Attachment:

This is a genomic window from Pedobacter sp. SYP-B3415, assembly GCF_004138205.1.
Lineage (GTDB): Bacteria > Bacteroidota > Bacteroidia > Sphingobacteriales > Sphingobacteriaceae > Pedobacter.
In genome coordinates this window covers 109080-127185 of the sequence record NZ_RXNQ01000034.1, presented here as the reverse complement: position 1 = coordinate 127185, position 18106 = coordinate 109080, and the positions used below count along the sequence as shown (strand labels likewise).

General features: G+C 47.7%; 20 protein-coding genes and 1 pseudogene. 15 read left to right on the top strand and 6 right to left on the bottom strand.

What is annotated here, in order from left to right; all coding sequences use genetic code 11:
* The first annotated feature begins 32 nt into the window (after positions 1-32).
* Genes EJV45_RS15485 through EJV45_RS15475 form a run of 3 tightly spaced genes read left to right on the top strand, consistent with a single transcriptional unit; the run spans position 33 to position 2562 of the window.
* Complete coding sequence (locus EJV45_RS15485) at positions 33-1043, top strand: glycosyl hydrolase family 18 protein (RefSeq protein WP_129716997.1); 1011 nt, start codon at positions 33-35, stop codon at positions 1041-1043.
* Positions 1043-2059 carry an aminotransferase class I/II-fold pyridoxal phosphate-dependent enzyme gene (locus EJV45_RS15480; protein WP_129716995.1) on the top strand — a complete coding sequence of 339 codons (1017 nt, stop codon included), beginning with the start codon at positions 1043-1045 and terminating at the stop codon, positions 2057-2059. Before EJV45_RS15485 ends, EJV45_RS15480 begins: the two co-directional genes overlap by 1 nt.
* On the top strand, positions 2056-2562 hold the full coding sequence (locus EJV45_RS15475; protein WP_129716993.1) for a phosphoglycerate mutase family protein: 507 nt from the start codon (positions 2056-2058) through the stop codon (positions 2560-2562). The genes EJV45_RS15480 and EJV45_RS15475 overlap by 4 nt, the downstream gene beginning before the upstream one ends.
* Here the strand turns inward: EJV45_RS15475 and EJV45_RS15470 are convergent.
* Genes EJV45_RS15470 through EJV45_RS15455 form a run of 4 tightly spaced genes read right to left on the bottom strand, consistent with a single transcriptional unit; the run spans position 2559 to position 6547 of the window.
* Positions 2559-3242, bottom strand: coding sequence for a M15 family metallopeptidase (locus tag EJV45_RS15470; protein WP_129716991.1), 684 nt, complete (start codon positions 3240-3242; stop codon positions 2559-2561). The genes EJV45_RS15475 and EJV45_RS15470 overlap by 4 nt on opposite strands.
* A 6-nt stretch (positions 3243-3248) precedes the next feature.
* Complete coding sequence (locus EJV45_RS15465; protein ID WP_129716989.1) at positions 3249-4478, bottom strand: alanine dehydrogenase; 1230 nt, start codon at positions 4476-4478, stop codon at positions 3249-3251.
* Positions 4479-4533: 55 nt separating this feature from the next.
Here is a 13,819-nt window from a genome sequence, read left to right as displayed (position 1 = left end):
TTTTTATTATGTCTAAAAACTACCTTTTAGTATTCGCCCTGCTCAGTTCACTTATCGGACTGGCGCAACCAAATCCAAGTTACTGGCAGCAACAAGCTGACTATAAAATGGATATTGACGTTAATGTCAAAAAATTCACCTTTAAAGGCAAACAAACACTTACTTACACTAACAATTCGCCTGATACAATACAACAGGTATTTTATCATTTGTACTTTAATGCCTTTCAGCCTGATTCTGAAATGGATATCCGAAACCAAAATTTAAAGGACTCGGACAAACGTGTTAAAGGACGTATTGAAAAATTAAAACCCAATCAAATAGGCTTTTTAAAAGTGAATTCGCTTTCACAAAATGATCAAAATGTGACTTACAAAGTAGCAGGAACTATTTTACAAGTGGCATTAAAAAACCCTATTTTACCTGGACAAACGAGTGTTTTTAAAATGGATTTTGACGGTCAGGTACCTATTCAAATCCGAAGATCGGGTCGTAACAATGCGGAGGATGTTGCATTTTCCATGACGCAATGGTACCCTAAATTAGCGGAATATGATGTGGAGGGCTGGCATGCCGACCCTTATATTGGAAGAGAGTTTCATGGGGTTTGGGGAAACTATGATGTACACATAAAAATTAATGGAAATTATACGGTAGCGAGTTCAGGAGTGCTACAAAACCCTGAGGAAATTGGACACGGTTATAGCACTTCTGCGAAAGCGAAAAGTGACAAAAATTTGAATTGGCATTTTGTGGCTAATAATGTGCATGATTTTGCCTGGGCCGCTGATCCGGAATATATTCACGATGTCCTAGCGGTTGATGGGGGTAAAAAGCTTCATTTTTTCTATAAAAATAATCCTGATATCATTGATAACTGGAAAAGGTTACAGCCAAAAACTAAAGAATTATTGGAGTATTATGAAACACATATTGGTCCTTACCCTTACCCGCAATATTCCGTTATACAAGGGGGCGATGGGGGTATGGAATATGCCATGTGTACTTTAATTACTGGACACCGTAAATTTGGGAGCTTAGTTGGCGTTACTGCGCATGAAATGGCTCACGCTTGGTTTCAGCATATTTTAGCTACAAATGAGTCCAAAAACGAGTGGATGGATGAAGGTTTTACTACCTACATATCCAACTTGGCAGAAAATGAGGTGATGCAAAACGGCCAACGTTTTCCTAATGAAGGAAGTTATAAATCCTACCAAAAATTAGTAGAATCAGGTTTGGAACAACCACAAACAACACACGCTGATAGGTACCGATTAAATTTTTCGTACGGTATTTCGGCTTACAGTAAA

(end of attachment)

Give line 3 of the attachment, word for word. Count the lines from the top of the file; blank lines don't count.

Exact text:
In genome coordinates this window covers 109080-127185 of the sequence record NZ_RXNQ01000034.1, presented here as the reverse complement: position 1 = coordinate 127185, position 18106 = coordinate 109080, and the positions used below count along the sequence as shown (strand labels likewise).